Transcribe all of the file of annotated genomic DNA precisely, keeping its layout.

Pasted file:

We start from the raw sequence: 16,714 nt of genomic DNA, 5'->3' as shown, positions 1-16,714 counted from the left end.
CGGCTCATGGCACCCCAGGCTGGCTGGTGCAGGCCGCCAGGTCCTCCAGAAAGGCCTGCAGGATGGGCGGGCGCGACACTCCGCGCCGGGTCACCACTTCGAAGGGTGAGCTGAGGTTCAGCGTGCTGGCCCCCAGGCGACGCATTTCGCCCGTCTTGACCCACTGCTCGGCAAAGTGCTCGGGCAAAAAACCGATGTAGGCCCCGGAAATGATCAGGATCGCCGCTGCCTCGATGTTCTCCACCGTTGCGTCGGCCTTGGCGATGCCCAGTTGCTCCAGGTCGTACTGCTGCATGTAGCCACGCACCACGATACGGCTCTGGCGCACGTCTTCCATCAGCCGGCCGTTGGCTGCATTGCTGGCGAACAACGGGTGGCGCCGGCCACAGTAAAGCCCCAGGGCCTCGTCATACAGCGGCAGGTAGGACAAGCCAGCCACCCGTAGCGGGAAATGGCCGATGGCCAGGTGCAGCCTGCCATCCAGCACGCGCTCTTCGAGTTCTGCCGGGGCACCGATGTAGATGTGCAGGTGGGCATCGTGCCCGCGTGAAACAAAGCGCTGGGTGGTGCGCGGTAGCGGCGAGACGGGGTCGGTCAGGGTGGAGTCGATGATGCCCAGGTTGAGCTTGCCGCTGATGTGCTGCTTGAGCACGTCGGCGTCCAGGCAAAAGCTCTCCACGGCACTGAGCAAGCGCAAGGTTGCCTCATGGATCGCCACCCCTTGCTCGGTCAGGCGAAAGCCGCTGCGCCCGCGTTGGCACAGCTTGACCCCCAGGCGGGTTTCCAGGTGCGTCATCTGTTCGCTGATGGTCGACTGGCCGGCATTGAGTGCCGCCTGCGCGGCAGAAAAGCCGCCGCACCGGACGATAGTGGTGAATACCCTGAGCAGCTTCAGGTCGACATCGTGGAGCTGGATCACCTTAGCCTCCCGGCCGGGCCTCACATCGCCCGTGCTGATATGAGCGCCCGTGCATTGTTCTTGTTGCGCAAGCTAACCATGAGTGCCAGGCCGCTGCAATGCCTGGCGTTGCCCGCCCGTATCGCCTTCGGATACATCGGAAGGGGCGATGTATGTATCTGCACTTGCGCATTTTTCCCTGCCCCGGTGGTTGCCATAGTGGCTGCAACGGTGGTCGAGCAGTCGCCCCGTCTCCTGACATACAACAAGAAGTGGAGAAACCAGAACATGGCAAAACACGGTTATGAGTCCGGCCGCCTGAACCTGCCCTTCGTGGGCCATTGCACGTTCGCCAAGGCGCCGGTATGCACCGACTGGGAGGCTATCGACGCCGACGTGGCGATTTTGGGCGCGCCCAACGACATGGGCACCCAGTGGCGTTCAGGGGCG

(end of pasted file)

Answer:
We start from the raw sequence: 16,714 nt of genomic DNA, 5'->3' as shown, positions 1-16,714 counted from the left end.
CGGCTCATGGCACCCCAGGCTGGCTGGTGCAGGCCGCCAGGTCCTCCAGAAAGGCCTGCAGGATGGGCGGGCGCGACACTCCGCGCCGGGTCACCACTTCGAAGGGTGAGCTGAGGTTCAGCGTGCTGGCCCCCAGGCGACGCATTTCGCCCGTCTTGACCCACTGCTCGGCAAAGTGCTCGGGCAAAAAACCGATGTAGGCCCCGGAAATGATCAGGATCGCCGCTGCCTCGATGTTCTCCACCGTTGCGTCGGCCTTGGCGATGCCCAGTTGCTCCAGGTCGTACTGCTGCATGTAGCCACGCACCACGATACGGCTCTGGCGCACGTCTTCCATCAGCCGGCCGTTGGCTGCATTGCTGGCGAACAACGGGTGGCGCCGGCCACAGTAAAGCCCCAGGGCCTCGTCATACAGCGGCAGGTAGGACAAGCCAGCCACCCGTAGCGGGAAATGGCCGATGGCCAGGTGCAGCCTGCCATCCAGCACGCGCTCTTCGAGTTCTGCCGGGGCACCGATGTAGATGTGCAGGTGGGCATCGTGCCCGCGTGAAACAAAGCGCTGGGTGGTGCGCGGTAGCGGCGAGACGGGGTCGGTCAGGGTGGAGTCGATGATGCCCAGGTTGAGCTTGCCGCTGATGTGCTGCTTGAGCACGTCGGCGTCCAGGCAAAAGCTCTCCACGGCACTGAGCAAGCGCAAGGTTGCCTCATGGATCGCCACCCCTTGCTCGGTCAGGCGAAAGCCGCTGCGCCCGCGTTGGCACAGCTTGACCCCCAGGCGGGTTTCCAGGTGCGTCATCTGTTCGCTGATGGTCGACTGGCCGGCATTGAGTGCCGCCTGCGCGGCAGAAAAGCCGCCGCACCGGACGATAGTGGTGAATACCCTGAGCAGCTTCAGGTCGACATCGTGGAGCTGGATCACCTTAGCCTCCCGGCCGGGCCTCACATCGCCCGTGCTGATATGAGCGCCCGTGCATTGTTCTTGTTGCGCAAGCTAACCATGAGTGCCAGGCCGCTGCAATGCCTGGCGTTGCCCGCCCGTATCGCCTTCGGATACATCGGAAGGGGCGATGTATGTATCTGCACTTGCGCATTTTTCCCTGCCCCGGTGGTTGCCATAGTGGCTGCAACGGTGGTCGAGCAGTCGCCCCGTCTCCTGACATACAACAAGAAGTGGAGAAACCAGAACATGGCAAAACACGGTTATGAGTCCGGCCGCCTGAACCTGCCCTTCGTGGGCCATTGCACGTTCGCCAAGGCGCCGGTATGCACCGACTGGGAGGCTATCGACGCCGACGTGGCGATTTTGGGCGCGCCCAACGACATGGGCACCCAGTGGCGTTCAGGGGCG